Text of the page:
In order to effectively reduce costs, several businesses are moving away from complex designs and bespoke hosting to a simpler platform based on WordPress - often self-hosted. According to WordPress, “Code Is Poetry”, and literally anyone with a basic knowledge can create a website within a short space of time. With a potentially massive reduction in cost, who can blame anyone wanting to leverage such an opportunity ? Code may well be poetry, but without the requisite steps needed to harden the WordPress platform against external attacks, that same code can be exploited to gain access to your site – and where’s the poetic justice in that ? As an experienced WordPress developer, there are a number of attacks I would personally attempt on a WordPress site, and in this article, I will walk you through the most common (and some not so common) issues and explain why they are classed as vulnerabilities. I will also show you how to reduce the risk that each one poses with real world examples.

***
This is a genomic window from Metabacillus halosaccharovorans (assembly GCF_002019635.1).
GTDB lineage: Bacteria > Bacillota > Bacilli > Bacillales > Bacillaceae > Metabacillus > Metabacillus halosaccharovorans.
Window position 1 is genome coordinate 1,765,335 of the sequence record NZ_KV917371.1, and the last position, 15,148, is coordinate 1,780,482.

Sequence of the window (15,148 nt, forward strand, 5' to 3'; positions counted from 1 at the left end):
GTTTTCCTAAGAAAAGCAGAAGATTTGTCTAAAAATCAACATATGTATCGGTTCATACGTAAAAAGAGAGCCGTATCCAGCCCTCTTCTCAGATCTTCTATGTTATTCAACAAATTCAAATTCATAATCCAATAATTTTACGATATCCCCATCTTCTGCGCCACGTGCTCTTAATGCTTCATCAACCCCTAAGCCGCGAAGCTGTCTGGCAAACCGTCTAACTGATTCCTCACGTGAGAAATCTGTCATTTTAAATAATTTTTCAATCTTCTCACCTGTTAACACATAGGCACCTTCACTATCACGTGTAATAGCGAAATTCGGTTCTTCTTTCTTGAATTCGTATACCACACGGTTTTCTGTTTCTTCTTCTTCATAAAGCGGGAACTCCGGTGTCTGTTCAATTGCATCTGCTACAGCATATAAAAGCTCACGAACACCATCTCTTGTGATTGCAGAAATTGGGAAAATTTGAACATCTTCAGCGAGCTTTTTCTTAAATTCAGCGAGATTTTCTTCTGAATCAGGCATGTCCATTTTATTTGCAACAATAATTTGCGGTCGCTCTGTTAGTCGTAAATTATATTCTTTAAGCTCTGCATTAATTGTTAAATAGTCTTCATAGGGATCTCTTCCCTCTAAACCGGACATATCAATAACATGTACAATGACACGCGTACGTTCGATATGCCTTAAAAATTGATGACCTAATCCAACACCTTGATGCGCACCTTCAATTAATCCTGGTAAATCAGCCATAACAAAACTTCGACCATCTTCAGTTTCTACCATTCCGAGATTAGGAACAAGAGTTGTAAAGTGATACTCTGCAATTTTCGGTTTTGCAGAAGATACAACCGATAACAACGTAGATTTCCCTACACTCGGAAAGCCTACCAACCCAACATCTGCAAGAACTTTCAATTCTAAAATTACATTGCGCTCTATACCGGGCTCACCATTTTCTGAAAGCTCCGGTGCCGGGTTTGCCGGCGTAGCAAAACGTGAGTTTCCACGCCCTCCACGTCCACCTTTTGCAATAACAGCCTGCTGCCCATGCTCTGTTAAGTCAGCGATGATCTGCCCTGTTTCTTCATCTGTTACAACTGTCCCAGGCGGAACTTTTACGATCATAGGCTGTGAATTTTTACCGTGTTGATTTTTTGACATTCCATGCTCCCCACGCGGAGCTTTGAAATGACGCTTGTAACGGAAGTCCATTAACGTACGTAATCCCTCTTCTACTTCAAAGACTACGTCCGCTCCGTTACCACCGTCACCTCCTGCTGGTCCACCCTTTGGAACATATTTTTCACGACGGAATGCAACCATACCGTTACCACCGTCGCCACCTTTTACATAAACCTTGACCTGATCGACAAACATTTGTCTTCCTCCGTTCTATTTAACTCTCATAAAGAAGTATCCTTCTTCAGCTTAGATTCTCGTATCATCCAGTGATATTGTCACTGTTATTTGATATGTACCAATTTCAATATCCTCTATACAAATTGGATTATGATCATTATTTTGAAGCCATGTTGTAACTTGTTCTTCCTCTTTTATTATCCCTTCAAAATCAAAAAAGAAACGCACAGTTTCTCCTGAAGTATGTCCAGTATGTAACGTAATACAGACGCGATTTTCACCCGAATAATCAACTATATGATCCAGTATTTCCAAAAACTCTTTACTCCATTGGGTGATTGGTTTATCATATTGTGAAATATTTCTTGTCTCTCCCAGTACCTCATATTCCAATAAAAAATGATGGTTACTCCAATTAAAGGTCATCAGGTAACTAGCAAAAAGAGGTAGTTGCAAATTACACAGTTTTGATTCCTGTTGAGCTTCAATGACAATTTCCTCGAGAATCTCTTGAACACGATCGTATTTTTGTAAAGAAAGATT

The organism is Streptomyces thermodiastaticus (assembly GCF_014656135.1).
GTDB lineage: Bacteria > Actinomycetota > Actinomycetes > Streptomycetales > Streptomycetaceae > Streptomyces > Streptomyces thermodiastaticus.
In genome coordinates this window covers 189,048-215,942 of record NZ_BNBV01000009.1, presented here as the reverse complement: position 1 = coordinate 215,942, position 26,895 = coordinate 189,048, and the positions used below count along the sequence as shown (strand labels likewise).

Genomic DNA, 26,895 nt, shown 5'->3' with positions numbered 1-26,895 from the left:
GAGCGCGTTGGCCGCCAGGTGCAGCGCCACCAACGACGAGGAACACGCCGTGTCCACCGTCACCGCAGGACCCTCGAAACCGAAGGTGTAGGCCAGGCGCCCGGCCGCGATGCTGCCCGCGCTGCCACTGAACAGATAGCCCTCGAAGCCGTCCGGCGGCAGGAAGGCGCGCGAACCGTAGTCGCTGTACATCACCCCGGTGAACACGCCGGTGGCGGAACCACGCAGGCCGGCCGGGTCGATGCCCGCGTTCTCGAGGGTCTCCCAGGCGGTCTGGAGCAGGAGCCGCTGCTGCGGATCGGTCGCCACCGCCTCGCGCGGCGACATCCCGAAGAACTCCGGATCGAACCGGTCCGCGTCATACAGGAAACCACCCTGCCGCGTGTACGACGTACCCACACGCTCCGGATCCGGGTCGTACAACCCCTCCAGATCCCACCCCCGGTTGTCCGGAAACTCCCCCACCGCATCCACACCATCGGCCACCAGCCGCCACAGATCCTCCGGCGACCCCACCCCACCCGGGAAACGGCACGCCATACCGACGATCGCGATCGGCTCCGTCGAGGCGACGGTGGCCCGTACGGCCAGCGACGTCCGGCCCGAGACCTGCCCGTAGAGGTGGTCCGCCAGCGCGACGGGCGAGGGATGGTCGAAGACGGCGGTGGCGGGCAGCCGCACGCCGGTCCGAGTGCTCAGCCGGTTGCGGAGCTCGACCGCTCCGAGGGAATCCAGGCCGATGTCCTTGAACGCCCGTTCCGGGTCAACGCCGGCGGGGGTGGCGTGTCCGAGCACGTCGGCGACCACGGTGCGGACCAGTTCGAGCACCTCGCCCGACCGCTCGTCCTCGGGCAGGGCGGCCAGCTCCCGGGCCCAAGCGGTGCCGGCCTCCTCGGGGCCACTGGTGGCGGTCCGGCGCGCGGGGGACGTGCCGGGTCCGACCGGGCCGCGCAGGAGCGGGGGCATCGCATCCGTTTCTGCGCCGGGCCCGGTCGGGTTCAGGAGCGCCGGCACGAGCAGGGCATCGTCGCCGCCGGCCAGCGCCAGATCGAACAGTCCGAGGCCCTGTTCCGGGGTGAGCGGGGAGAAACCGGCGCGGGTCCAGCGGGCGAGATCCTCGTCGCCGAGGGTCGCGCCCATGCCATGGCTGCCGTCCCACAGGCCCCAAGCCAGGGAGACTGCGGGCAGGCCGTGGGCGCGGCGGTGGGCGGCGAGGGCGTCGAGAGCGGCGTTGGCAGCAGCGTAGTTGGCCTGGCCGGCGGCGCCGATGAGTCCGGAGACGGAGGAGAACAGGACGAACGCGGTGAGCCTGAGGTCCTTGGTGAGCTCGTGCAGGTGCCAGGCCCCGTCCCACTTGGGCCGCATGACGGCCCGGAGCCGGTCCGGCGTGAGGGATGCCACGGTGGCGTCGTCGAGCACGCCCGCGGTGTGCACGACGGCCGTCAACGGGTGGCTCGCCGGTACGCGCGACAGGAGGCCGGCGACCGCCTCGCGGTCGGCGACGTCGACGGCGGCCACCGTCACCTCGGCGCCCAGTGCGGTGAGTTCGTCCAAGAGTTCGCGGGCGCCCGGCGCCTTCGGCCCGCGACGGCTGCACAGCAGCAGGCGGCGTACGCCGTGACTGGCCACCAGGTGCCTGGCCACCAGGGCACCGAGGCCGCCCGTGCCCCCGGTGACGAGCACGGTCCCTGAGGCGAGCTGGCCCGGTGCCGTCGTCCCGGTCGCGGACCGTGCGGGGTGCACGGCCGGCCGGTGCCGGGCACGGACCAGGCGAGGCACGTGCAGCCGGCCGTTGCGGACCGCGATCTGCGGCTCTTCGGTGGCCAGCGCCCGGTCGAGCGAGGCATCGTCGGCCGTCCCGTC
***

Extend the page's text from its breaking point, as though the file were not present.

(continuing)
A quick thought. Would “poetry” still sound nice if you used it as an acronym ?
- Open To
- Yikes (when you realise what’s happened)
Some time ago, I was reviewing security on a WordPress site that belongs to a local distribution company. I didn’t expect the result to be perfect, but it was certainly well below the bar in terms of what is considered acceptable and secure. A perfect level of security is unobtainable in my view – the threat landscape changes on a daily (sometimes hourly) basis, and so keeping up with each new trend really isn’t feasible unless you are a security analyst dedicated to this particular function. Businesses and individuals alike have evolved, and are looking at ways to do more with less – more about that a little further down the line.
What I did see startled me. The design of the website looks great to the normal user, but even the basic hardening steps have not been applied on this site. Having nearly choked on my coffee, I decided that awareness around this particular issue needed to be raised to help other people avoid similar pitfalls. Now, if you’ve gone down the WordPress.com route for your blog, this article isn’t for you. It really only applies to those who have chosen to run a self hosted site. Let’s get started
WordPress Hardening – a walk-through